Alexander Pruss on Analogy and Divine Simplicity

I’ve been slowly working my way through some papers by Georgetown philosopher Alexander Pruss. The one which caught my attention most recently is called “On Three Problems of Divine Simplicity”. The doctrine of divine simplicity, which was enormously important throughout the medieval period has come in for several severe critiques by analytic philosophers of religion like Alvin Plantinga. At any rate, Pruss calls attention to three of the most serious of the problems for the doctrine of simplicity and then attempts to show inadequacies in each putative objection.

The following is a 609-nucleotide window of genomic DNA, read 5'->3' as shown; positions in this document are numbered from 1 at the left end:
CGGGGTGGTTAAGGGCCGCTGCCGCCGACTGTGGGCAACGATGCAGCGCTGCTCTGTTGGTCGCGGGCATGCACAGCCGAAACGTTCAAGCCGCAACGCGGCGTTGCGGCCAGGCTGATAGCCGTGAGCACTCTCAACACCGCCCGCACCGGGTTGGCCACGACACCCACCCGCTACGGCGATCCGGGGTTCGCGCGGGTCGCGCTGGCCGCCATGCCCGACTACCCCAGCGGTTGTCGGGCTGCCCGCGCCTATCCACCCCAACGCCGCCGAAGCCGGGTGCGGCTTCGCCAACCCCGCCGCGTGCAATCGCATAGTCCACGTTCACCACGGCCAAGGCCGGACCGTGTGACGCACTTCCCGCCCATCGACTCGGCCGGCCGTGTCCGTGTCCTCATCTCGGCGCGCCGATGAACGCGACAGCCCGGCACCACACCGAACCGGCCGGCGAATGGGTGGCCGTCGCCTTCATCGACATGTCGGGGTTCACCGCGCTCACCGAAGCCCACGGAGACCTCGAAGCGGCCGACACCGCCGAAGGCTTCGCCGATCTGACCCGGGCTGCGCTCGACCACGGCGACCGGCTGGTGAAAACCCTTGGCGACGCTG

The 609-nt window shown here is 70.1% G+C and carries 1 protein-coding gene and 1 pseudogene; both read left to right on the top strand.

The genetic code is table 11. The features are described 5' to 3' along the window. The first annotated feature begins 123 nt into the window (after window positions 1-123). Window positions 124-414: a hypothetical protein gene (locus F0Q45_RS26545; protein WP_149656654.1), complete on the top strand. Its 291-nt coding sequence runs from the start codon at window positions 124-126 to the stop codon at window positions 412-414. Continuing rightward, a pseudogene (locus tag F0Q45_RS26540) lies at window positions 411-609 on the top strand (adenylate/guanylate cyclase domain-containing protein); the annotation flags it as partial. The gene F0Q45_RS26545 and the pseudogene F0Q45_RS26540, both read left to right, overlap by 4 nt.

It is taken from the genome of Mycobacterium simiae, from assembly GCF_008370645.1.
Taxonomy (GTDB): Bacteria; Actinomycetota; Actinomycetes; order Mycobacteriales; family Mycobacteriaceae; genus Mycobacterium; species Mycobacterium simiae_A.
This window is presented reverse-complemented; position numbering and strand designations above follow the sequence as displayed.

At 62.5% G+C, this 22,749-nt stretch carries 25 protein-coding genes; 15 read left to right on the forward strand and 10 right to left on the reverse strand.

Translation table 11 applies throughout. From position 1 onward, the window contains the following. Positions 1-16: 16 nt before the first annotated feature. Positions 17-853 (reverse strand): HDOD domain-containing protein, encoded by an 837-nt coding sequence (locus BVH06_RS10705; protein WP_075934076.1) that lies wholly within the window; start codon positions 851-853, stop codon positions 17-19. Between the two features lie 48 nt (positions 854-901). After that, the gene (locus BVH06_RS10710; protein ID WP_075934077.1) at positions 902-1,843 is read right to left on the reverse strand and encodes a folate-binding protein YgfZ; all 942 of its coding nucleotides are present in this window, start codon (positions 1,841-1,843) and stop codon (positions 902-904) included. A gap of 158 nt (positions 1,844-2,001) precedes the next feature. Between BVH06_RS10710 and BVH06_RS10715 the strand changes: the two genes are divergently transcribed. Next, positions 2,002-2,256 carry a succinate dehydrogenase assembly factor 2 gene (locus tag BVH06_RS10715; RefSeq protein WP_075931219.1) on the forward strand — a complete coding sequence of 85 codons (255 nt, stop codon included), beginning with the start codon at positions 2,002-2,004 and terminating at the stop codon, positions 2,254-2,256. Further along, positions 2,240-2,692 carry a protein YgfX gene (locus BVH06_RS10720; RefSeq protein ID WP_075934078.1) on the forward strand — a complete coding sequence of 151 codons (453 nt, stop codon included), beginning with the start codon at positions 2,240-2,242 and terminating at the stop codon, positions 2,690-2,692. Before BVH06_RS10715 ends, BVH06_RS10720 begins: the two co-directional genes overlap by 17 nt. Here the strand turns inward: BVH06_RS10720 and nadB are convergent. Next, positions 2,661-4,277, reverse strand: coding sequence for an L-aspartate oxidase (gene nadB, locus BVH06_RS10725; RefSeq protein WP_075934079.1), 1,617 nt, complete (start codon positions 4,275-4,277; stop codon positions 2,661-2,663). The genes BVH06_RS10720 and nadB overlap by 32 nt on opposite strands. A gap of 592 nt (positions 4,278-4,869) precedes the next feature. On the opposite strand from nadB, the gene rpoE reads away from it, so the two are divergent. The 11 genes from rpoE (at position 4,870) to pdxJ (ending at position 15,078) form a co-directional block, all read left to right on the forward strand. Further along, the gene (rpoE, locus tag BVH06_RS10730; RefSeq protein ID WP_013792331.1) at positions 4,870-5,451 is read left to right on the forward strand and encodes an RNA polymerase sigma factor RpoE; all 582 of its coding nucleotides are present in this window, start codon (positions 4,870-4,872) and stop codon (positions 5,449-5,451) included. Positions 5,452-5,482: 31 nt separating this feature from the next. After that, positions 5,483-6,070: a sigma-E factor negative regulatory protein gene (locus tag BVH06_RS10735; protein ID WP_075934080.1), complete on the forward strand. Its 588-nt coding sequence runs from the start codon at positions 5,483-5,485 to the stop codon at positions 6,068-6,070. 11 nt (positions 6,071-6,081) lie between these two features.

The first such problem comes from attempting to show the identity of God’s mercy and his justice, for if God is simple, then mercy and justice cannot be separate things in him, although to our observation mercy and justice are contradictories. Pruss resolves the problem by appealing to the doctrine of analogy. Pruss’s examples here are very nice . . . I commend his paper highly to anyone who would like to see the doctrine of analogy put to good use in contemporary philosophy of religion.

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